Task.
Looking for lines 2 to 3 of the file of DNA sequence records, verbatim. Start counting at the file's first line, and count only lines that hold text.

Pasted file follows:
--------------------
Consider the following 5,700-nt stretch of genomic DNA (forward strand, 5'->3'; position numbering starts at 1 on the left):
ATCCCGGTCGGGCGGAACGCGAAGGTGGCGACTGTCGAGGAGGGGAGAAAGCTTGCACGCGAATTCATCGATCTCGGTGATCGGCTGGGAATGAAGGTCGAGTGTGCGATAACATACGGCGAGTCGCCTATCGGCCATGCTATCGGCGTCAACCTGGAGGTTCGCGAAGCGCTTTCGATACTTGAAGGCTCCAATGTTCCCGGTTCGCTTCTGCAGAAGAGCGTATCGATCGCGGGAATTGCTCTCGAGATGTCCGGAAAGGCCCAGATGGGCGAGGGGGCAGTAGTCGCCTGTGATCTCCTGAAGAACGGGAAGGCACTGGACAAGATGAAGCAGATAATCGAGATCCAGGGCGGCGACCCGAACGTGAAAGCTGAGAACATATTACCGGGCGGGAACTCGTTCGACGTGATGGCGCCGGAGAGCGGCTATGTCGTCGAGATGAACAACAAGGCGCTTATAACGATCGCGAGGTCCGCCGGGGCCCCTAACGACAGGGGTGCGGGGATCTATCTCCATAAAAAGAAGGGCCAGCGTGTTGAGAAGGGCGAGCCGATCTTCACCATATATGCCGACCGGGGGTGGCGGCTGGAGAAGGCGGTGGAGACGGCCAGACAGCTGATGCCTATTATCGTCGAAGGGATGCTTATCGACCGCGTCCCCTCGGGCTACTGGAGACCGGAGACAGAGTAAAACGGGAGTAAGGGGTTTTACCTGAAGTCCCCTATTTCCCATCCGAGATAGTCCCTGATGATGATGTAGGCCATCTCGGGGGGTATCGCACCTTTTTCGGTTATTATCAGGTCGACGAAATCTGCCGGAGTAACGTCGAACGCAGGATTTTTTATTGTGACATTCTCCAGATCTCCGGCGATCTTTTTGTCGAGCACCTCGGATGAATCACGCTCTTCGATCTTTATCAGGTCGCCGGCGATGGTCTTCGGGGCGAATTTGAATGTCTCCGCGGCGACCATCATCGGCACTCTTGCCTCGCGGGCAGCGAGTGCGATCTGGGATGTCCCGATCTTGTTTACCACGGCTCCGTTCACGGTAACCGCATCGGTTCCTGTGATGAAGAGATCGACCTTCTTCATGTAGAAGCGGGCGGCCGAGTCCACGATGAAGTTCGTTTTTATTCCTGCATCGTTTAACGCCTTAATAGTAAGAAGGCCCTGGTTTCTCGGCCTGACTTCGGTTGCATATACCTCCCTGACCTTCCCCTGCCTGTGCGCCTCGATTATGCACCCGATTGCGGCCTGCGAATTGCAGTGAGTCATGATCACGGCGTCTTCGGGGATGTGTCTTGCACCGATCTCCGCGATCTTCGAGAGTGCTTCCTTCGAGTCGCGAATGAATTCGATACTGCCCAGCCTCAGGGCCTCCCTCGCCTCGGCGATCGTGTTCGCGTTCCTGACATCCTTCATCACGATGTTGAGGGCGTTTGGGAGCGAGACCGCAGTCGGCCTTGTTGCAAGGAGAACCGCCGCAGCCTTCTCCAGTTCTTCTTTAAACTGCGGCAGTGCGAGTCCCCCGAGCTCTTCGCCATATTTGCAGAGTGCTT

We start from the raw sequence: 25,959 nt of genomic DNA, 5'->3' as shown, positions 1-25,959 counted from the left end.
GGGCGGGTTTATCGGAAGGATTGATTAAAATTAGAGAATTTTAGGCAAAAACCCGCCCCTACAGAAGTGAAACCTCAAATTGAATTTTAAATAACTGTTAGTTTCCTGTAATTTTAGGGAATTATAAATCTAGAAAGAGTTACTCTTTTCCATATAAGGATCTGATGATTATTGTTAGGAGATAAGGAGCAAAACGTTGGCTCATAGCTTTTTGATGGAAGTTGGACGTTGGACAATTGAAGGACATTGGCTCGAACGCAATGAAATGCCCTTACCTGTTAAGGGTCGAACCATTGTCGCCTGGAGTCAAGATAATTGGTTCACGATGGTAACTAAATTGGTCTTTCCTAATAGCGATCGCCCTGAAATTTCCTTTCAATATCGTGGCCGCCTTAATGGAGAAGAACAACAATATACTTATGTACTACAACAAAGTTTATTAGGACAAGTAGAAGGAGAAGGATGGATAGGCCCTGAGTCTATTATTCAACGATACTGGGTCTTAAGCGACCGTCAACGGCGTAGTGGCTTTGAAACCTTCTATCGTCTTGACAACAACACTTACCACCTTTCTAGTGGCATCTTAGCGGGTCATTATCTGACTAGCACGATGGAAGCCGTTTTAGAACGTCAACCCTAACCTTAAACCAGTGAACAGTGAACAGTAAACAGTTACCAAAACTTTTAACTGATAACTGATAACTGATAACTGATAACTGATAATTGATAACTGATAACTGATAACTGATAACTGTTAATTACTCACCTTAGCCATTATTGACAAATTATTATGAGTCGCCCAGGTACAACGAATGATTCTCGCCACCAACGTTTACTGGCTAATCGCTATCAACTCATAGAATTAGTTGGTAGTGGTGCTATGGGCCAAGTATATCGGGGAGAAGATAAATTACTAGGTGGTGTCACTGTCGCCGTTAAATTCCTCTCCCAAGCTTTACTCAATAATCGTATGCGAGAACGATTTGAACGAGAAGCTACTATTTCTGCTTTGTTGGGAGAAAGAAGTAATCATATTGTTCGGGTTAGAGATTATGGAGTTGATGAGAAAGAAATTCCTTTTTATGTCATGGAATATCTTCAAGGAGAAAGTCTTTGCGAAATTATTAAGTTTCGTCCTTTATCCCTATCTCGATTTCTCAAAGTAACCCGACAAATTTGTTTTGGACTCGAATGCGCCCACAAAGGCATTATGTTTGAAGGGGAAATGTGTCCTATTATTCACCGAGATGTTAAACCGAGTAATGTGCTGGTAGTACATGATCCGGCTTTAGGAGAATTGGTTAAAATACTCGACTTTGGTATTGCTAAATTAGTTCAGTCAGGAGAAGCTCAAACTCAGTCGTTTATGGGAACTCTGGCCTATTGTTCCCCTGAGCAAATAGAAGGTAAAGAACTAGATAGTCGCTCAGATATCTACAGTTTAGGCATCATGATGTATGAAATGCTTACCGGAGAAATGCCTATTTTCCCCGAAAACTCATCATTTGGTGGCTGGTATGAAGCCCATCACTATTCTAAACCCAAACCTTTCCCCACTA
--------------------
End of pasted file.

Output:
ATCCCGGTCGGGCGGAACGCGAAGGTGGCGACTGTCGAGGAGGGGAGAAAGCTTGCACGCGAATTCATCGATCTCGGTGATCGGCTGGGAATGAAGGTCGAGTGTGCGATAACATACGGCGAGTCGCCTATCGGCCATGCTATCGGCGTCAACCTGGAGGTTCGCGAAGCGCTTTCGATACTTGAAGGCTCCAATGTTCCCGGTTCGCTTCTGCAGAAGAGCGTATCGATCGCGGGAATTGCTCTCGAGATGTCCGGAAAGGCCCAGATGGGCGAGGGGGCAGTAGTCGCCTGTGATCTCCTGAAGAACGGGAAGGCACTGGACAAGATGAAGCAGATAATCGAGATCCAGGGCGGCGACCCGAACGTGAAAGCTGAGAACATATTACCGGGCGGGAACTCGTTCGACGTGATGGCGCCGGAGAGCGGCTATGTCGTCGAGATGAACAACAAGGCGCTTATAACGATCGCGAGGTCCGCCGGGGCCCCTAACGACAGGGGTGCGGGGATCTATCTCCATAAAAAGAAGGGCCAGCGTGTTGAGAAGGGCGAGCCGATCTTCACCATATATGCCGACCGGGGGTGGCGGCTGGAGAAGGCGGTGGAGACGGCCAGACAGCTGATGCCTATTATCGTCGAAGGGATGCTTATCGACCGCGTCCCCTCGGGCTACTGGAGACCGGAGACAGAGTAAAACGGGAGTAAGGGGTTTTACCTGAAGTCCCCTATTTCCCATCCGAGATAGTCCCTGATGATGATGTAGGCCATCTCGGGGGGTATCGCACCTTTTTCGGTTATTATCAGGTCGACGAAATCTGCCGGAGTAACGTCGAACGCAGGATTTTTTATTGTGACATTCTCCAGATCTCCGGCGATCTTTTTGTCGAGCACCTCGGATGAATCACGCTCTTCGATCTTTATCAGGTCGCCGGCGATGGTCTTCGGGGCGAATTTGAATGTCTCCGCGGCGACCATCATCGGCACTCTTGCCTCGCGGGCAGCGAGTGCGATCTGGGATGTCCCGATCTTGTTTACCACGGCTCCGTTCACGGTAACCGCATCGGTTCCTGTGATGAAGAGATCGACCTTCTTCATGTAGAAGCGGGCGGCCGAGTCCACGATGAAGTTCGTTTTTATTCCTGCATCGTTTAACGCCTTAATAGTAAGAAGGCCCTGGTTTCTCGGCCTGACTTCGGTTGCATATACCTCCCTGACCTTCCCCTGCCTGTGCGCCTCGATTATGCACCCGATTGCGGCCTGCGAATTGCAGTGAGTCATGATCACGGCGTCTTCGGGGATGTGTCTTGCACCGATCTCCGCGATCTTCGAGAGTGCTTCCTTCGAGTCGCGAATGAATTCGATACTGCCCAGCCTCAGGGCCTCCCTCGCCTCGGCGATCGTGTTCGCGTTCCTGACATCCTTCATCACGATGTTGAGGGCGTTTGGGAGCGAGACCGCAGTCGGCCTTGTTGCAAGGAGAACCGCCGCAGCCTTCTCCAGTTCTTCTTTAAACTGCGGCAGTGCGAGTCCCCCGAGCTCTTCGCCATATTTGCAGAGTGCTT

We start from the raw sequence: 25,959 nt of genomic DNA, 5'->3' as shown, positions 1-25,959 counted from the left end.